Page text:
Then a bad review came in, and I spent most of the night thinking about it:
“the story is inspirational, but the format is horrible to read on my kindle.”

At least she liked my story and wasn’t trying to be mean. She had valuable feedback for me and she was right. I made a classic software developer mistake: not testing my product enough before deployment. I was excited. I was busy and burnt out from working so hard on it. I was a creative person who wasn’t being managed. I ran amok and had to learn better publishing habits.

I embarked on a considerable effort to test my book across all devices and fix the formatting problems. This would be tedious work which would take several days to complete, so I settled into the bathtub and got to work.

Yes, that’s right. I wrote and published most of my book in a clawfoot tub at our AirBnB home in Salt Lake. The tub was the most relaxing and focused place for me, and the purple walls may have helped. Somehow, I always managed to keep my computer from ending up in a watery grave, and never electrocuted myself (never plug in the computer while using it in the tub).

I estimated this project would take approximately four baths, with each bath being 2-5 hours long. You do the math.

I changed the Georgia font size from 16 to 20 and tested it across kindles, iphones, androids, and also used an application from Kindle that lets you see your book on multiple devices.

The limitations of fixed format publishing were apparent, and no matter what I tried the book had tiny font on smaller devices like kindles and phones. I made sure the text was readable but it was too tiny to be practical on something as small as a phone. I added a short warning to my book description about the text size on smaller devices so people would know what to expect.

One of the best things about the Kindle reading experience is the ability to customize the text, so from now on I will write my books in a flowing format and include a couple photos at the beginning and end to accentuate the story. No more of this text drama. I spent a lot of time formatting the book, and it wasn’t fun creative time. Uploading the book to Amazon and setting it up to sell it was an easy and solid process. The difficult part was formatting the many photos which I felt added to the story and needed to be included.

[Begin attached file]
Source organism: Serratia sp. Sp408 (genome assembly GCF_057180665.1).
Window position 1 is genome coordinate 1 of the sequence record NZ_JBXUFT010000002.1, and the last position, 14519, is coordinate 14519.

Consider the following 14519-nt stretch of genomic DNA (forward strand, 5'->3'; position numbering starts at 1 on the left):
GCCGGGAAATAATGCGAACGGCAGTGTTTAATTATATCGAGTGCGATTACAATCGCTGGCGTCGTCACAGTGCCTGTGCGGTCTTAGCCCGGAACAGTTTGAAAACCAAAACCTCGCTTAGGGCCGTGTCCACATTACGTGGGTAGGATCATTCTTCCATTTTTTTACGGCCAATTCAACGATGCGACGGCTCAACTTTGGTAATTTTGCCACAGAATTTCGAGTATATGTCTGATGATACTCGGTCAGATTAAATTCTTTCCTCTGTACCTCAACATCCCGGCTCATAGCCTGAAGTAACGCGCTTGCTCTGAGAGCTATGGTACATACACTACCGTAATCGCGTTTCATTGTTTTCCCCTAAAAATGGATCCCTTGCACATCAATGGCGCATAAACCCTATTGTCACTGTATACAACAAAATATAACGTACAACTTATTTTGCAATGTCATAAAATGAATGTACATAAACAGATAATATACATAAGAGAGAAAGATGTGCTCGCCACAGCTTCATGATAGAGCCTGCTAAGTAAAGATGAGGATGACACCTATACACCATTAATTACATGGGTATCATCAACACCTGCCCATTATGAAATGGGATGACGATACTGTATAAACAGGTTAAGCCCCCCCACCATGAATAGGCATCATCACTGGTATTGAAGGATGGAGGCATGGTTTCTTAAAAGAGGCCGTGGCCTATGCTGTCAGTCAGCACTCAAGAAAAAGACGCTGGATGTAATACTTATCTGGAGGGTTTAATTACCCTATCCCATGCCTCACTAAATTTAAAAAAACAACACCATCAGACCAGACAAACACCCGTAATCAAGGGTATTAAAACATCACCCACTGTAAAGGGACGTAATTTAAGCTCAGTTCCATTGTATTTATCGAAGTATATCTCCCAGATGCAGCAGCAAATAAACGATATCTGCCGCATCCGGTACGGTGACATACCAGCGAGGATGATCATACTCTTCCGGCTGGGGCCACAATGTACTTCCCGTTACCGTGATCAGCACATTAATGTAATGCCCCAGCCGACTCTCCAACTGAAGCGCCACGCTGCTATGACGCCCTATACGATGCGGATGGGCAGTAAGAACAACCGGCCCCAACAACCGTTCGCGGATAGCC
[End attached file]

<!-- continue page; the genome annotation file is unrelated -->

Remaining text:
Using a flowing format next time was an important lesson. Another lesson was the importance of combating feelings of doubt which can halt a creative project. Publishing a book helped me learn to quiet those thoughts. Everyone has feelings of self-doubt sometimes which must be overcome. And the greater the endeavor, the greater the chance for these doubting thoughts to kill a creative project.

But it is always our choice to give in to this, or simply learn to counteract these thoughts and move full speed ahead in pursuit of our dreams. To publish or to postpone. To chase our dreams, or get stuck. The doubting thoughts fade away now with every book sale, and I know I did the right thing.

I’m glad I tossed my first book out there to see if it would sink or swim. Self-publishing was a memorable process and my goal is to publish another book this fall/winter. Stay tuned!



 

About the Author

Hi, I’m Lisa. I’m a tall, blonde superhero and I live in a van and on a sailboat with my superhero husband, Brian. I do it all. I rappel big waterfalls, scuba dive with sharks, dodge encounters with bears and wolves, and work remotely as a full time computer programmer.
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About the Van

Hi, I’m Vanifest. I’m a big, 4x4, off-the-grid van complete with solar panel for power. I'm a 2000 Dodge Ram Van and Lisa has had me since 2009. Read more about me here.